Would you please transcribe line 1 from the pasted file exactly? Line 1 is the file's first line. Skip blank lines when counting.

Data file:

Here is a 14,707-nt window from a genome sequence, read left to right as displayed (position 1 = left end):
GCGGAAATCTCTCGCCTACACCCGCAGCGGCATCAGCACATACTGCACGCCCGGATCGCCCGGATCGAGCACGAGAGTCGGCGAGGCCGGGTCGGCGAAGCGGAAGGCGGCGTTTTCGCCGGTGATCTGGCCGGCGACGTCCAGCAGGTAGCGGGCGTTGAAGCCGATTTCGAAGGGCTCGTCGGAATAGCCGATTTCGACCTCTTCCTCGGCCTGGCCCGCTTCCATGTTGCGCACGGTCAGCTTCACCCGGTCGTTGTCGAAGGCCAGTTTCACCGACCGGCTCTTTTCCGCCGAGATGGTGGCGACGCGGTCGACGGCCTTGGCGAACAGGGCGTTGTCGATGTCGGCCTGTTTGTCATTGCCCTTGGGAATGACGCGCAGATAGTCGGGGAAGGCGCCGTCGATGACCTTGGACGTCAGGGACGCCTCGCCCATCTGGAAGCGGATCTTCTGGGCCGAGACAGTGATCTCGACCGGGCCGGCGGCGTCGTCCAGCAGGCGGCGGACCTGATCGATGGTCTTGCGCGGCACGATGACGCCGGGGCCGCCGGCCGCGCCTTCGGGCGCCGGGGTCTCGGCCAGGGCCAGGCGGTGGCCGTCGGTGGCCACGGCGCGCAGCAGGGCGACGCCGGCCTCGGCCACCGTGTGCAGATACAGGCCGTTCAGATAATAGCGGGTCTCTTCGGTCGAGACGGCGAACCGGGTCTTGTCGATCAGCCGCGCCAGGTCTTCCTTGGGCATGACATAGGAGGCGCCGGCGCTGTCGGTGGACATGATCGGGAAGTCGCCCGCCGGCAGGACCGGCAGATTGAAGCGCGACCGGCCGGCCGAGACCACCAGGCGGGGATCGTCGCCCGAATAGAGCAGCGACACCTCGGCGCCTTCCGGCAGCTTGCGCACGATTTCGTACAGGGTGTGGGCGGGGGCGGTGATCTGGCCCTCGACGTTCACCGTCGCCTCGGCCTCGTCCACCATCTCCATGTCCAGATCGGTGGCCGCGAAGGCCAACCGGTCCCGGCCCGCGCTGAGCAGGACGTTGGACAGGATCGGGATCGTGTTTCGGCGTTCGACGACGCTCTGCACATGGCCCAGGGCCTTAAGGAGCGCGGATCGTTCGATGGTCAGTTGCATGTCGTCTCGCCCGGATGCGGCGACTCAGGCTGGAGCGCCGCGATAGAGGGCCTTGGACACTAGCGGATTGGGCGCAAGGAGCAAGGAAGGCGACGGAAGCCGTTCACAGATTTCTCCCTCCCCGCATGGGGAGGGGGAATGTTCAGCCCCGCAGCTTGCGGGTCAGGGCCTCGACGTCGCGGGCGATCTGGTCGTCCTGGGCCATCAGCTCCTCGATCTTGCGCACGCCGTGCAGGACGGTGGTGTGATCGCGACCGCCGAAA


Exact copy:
Here is a 14,707-nt window from a genome sequence, read left to right as displayed (position 1 = left end):